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Crime and Economic Incentives

  • Stephen Machin
  • Costas Meghir

We explore the role that economic incentives, particularly changes in wages at the bottom end of the wage distribution, play in determining crime rates. We use data on the police force areas of England and Wales between 1975 and 1996 and find (relative) falls in the wages of low-wage workers lead to increases in crime. We carry out a number of experiments with different wage measures, including a wage measure that accounts for the effects of changes in the composition of employment. These reinforce the picture of a strong association between the low-wage labor market and crime. The result that incentives play a central role is reinforced further by the strong impact on crime of deterrence measures and of a measure of the returns to crime.

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File URL: http://jhr.uwpress.org/cgi/reprint/XXXIX/4/958
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Article provided by University of Wisconsin Press in its journal Journal of Human Resources.

Volume (Year): 39 (2004)
Issue (Month): 4 ()
Pages:

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Handle: RePEc:uwp:jhriss:v:39:y:2004:i:4:p958-979
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  1. Nickell, Stephen J, 1981. "Biases in Dynamic Models with Fixed Effects," Econometrica, Econometric Society, vol. 49(6), pages 1417-26, November.
  2. Meghir, Costas & Whitehouse, Edward, 1996. "The Evolution of Wages in the United Kingdom: Evidence from Micro Data," Journal of Labor Economics, University of Chicago Press, vol. 14(1), pages 1-25, January.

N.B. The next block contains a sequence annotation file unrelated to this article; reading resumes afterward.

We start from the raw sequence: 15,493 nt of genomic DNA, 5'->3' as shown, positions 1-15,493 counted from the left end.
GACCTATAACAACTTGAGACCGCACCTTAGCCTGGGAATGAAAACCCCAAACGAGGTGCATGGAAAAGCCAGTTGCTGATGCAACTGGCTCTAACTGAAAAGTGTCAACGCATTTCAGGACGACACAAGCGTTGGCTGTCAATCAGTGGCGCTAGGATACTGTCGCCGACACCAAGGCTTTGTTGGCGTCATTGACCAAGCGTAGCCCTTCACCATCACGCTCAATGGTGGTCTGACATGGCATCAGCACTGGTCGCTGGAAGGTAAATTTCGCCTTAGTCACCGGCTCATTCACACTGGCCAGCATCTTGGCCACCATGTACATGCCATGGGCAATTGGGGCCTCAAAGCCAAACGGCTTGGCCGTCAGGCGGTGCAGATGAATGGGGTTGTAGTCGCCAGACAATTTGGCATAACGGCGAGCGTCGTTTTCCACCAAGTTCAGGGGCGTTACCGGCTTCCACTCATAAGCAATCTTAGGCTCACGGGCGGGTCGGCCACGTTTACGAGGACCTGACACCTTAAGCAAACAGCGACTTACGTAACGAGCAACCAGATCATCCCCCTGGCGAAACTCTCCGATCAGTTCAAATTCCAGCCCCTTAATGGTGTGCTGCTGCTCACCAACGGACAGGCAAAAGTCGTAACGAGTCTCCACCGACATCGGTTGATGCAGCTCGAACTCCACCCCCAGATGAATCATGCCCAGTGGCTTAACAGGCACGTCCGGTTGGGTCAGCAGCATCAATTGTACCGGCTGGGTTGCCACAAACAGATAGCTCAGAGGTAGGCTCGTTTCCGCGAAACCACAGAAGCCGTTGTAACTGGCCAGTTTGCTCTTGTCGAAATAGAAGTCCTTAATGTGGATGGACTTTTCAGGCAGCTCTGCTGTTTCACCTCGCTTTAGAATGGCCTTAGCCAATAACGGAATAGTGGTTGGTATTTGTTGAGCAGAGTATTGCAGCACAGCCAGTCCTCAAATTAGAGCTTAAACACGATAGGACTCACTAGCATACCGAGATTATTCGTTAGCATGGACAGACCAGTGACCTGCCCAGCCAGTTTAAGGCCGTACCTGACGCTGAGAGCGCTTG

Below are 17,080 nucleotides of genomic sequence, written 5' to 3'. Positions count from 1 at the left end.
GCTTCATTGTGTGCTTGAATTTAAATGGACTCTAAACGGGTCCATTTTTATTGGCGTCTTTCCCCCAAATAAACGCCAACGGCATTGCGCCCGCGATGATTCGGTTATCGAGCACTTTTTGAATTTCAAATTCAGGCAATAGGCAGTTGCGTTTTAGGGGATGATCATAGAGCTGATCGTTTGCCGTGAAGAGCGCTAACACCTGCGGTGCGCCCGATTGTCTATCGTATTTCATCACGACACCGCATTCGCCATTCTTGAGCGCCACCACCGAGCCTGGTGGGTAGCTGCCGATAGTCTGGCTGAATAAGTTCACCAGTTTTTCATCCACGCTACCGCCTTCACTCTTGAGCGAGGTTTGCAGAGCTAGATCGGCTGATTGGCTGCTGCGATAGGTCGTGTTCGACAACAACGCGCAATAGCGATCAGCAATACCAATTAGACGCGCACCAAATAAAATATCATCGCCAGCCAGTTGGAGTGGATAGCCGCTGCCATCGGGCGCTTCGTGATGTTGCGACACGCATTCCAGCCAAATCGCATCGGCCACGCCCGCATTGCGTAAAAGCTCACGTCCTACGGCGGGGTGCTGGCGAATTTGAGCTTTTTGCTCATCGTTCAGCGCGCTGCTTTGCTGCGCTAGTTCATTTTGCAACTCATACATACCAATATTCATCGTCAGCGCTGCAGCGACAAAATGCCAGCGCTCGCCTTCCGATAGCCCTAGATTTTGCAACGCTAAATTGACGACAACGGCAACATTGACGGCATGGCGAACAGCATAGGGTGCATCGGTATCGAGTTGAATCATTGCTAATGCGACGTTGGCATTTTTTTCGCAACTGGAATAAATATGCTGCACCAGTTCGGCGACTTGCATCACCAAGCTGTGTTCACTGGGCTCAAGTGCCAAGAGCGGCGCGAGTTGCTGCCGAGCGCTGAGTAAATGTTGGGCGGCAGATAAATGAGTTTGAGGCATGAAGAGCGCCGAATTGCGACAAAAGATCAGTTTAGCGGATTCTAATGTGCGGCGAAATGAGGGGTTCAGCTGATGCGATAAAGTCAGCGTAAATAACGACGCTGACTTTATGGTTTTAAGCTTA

3. Edward L. Glaeser & Bruce Sacerdote, 1996. "Why is There More Crime in Cities?," Harvard Institute of Economic Research Working Papers 1746, Harvard - Institute of Economic Research.
  4. Richard Blundell & Amanda Gosling & Hidehiko Ichimura & Costas Meghir, 2006. "Changes in the Distribution of Male and Female Wages Accounting for Employment Composition Using Bounds," CIRJE F-Series CIRJE-F-420, CIRJE, Faculty of Economics, University of Tokyo.
  5. Freeman, Richard B., 1999. "The economics of crime," Handbook of Labor Economics, in: O. Ashenfelter & D. Card (ed.), Handbook of Labor Economics, edition 1, volume 3, chapter 52, pages 3529-3571 Elsevier.
  6. Jeff Grogger, 1997. "Market Wages and Youth Crime," NBER Working Papers 5983, National Bureau of Economic Research, Inc.
  7. Amanda Gosling & Stephen Machin & Costas Meghir, 1994. "The changing distribution of male wages in the UK," IFS Working Papers W94/13, Institute for Fiscal Studies.
  8. Edward L. Glaeser & Bruce Sacerdote & Jose A. Scheinkman, 1995. "Crime and Social Interactions," NBER Working Papers 5026, National Bureau of Economic Research, Inc.
  9. Reilly, Barry & Witt, Robert, 1996. "Crime, Deterrence and Unemployment in England and Wales: An Empirical Analysis," Bulletin of Economic Research, Wiley Blackwell, vol. 48(2), pages 137-59, April.
  10. John Y. Campbell & John H. Cochrane, 1995. "By Force of Habit: A Consumption-Based Explanation of Aggregate Stock Market Behavior," NBER Working Papers 4995, National Bureau of Economic Research, Inc.
  11. Ehrlich, Isaac, 1973. "Participation in Illegitimate Activities: A Theoretical and Empirical Investigation," Journal of Political Economy, University of Chicago Press, vol. 81(3), pages 521-65, May-June.
  12. Robert Witt & Alan Clarke & Nigel Fielding, 1998. "Crime, earnings inequality and unemployment in England and Wales," Applied Economics Letters, Taylor & Francis Journals, vol. 5(4), pages 265-267.
  13. Gary S. Becker, 1974. "Crime and Punishment: An Economic Approach," NBER Chapters, in: Essays in the Economics of Crime and Punishment, pages 1-54 National Bureau of Economic Research, Inc.
  14. Steven D. Levitt, 1997. "Juvenile Crime and Punishment," NBER Working Papers 6191, National Bureau of Economic Research, Inc.
  15. Richard B. Freeman, 1996. "Why Do So Many Young American Men Commit Crimes and What Might We Do About It?," NBER Working Papers 5451, National Bureau of Economic Research, Inc.
  16. Manski, C.F., 1990. "The Selection Problem," Working papers 90-12, Wisconsin Madison - Social Systems.
  17. Richard Blundell & Howard Reed & Thomas Stoker, 1999. "Interpreting aggregate wage growth," IFS Working Papers W99/13, Institute for Fiscal Studies.
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